Ten on Tech: Spotlight on Lisa Lazareck-Asunta

Dr. Lisa Lazareck-Asunta is a 20-year Senior Member of the IEEE and has been an elected and appointed IEEE volunteer since 2003. She is currently the Chair of the IEEE Women in Engineering (WIE) Committee, and has held many IEEE leadership positions, including roles in the IEEE Engineering in Medicine and Biology Society, IEEE Technical Activities Board Strategic Planning Committee (TAB SPC), and IEEE Young Professionals Committee.

Lisa has multiple degrees in electrical engineering: a BSc and MSc from the University of Manitoba, Canada; and a PhD (or DPhil) from the University of Oxford, UK. Her academic expertise is in biomedical signal processing and includes investigating the Obstructive Sleep Apnea disorder by the processing of oxygen saturation signals for diagnostic purposes. Following her PhD, she worked for 6.5 years at the Wellcome Trust, UK – specializing in charitable grant funding and public engagement with science and engineering. Lisa still enjoys filming for the Discovery Channel every now and again, and is currently in a new role at the University of Reading, looking at the impact of research outside of academia.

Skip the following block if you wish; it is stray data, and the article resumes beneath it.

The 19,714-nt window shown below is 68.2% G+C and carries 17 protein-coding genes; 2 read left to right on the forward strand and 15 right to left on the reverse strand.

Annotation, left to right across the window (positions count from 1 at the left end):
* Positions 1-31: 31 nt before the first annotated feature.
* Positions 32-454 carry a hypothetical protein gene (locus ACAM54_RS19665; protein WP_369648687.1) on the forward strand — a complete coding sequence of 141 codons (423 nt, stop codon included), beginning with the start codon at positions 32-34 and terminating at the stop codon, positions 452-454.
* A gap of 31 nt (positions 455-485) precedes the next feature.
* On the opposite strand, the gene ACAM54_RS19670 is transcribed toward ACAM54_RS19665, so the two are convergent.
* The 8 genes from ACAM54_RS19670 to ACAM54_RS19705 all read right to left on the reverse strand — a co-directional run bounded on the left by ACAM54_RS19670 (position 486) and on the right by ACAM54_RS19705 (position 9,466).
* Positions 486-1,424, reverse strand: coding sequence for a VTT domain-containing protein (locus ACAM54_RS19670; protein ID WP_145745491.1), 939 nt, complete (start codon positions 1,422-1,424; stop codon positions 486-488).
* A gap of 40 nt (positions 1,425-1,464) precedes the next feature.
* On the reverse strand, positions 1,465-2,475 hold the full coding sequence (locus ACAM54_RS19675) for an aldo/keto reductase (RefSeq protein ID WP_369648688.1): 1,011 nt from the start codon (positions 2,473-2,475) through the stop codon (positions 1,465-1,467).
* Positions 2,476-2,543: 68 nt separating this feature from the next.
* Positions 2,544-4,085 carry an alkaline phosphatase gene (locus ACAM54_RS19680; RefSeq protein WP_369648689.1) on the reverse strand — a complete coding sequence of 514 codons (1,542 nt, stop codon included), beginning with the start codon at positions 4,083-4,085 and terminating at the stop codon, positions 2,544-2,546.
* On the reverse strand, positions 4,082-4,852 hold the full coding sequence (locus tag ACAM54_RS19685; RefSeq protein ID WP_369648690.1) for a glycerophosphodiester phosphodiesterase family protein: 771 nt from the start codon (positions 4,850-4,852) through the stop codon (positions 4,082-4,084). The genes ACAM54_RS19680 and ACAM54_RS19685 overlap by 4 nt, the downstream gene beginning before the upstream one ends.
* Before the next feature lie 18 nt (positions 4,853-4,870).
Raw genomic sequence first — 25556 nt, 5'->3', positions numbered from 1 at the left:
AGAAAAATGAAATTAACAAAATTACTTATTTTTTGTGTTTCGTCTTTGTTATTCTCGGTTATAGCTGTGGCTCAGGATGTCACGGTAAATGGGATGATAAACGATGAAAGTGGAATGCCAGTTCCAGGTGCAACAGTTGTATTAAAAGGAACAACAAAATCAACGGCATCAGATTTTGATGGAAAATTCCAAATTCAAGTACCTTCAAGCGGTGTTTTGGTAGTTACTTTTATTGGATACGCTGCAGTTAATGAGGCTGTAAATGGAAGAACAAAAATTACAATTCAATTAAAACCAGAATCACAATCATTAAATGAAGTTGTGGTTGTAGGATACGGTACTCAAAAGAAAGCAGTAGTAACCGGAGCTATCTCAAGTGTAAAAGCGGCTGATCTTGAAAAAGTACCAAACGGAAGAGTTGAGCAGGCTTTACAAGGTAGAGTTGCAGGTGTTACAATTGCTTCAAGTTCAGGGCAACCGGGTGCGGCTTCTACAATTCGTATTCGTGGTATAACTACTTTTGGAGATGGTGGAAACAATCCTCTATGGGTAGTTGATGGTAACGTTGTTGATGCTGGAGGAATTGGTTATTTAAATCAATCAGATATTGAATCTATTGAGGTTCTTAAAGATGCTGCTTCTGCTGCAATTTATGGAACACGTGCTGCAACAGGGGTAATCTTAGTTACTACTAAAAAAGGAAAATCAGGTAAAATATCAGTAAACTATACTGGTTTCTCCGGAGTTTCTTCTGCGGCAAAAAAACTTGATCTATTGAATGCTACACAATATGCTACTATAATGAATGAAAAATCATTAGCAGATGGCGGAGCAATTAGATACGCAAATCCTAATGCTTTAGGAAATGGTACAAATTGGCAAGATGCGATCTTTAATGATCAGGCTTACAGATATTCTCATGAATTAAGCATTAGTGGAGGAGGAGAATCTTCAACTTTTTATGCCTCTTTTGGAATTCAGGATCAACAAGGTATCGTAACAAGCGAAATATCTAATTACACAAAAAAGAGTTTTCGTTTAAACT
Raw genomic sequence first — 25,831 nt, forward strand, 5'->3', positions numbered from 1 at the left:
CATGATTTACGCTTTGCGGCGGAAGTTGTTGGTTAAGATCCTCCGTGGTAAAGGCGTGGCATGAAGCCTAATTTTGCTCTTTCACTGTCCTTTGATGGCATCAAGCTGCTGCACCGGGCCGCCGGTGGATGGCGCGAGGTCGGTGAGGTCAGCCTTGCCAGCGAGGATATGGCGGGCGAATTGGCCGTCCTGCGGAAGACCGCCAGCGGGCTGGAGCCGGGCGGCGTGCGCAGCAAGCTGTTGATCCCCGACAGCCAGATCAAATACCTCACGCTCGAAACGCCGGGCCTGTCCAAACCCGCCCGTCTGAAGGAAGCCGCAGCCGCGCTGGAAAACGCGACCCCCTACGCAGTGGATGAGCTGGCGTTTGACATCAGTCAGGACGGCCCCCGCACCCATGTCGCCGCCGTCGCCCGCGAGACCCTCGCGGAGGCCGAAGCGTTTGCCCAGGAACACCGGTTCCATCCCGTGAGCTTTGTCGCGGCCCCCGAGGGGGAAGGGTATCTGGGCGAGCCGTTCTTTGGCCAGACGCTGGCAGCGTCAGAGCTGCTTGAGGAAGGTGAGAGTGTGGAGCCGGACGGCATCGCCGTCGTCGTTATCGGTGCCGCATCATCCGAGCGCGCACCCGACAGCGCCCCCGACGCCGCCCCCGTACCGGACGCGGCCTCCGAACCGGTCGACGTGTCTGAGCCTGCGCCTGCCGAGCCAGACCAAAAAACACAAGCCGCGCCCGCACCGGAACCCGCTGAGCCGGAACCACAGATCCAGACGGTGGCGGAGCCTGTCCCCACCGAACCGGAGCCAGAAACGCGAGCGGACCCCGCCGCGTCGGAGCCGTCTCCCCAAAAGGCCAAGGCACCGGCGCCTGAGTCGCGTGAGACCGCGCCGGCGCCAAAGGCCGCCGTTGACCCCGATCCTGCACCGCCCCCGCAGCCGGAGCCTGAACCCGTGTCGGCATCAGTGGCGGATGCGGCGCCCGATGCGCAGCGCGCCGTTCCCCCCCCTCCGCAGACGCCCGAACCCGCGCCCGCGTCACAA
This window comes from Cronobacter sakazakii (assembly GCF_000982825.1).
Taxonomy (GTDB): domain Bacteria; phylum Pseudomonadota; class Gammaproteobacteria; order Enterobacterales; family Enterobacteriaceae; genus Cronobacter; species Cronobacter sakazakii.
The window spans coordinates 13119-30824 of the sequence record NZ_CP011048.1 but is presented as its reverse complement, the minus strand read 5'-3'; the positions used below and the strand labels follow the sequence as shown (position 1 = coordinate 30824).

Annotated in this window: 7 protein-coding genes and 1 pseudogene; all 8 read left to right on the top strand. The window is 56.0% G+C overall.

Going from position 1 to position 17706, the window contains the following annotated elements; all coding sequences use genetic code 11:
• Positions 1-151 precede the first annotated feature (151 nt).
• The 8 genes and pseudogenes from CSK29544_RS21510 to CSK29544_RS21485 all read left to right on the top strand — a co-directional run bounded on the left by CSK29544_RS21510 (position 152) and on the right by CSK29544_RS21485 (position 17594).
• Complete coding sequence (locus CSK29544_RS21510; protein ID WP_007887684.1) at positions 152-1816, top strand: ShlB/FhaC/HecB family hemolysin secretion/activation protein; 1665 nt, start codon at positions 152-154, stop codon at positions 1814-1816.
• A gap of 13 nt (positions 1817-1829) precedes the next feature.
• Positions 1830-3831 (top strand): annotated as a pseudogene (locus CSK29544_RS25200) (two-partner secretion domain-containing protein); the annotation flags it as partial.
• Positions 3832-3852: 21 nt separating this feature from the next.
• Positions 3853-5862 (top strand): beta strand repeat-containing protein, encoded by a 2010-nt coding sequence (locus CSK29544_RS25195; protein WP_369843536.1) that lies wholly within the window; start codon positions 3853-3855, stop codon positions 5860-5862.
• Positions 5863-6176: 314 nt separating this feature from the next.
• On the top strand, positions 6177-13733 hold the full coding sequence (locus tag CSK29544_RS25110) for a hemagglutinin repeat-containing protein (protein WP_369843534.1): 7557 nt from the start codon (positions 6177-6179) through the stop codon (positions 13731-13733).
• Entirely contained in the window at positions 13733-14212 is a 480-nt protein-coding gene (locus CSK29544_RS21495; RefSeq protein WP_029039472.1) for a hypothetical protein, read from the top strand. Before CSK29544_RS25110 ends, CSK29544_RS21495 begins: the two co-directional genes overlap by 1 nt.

What movies or live shows have you enjoyed the most in recent years?

Traveling for the IEEE is a real treat for me, as it typically means a few uninterrupted hours of film watching on flights around the world.  I had an inspirational trip to Atlanta recently (to attend the IEEE Board Series Meeting in June 2019) and watched a double header of “On the Basis of Sex” – a drama biopic about Supreme Court Justice Ruth Bader Ginsburg, followed by her documentary “RBG.”  What an amazing woman, with her champion husband and incredible story.  We are also taking trips down memory lane in my household, re-watching Disney’s Lady and the Tramp, followed by our own spaghetti and meatball dinner.  My two year old daughter was over the moon with joy.  I have also loved live theatre my whole life, and my latest treat was Beautiful: The Carol King Musical, another inspirational story about a talented woman with an impressive career.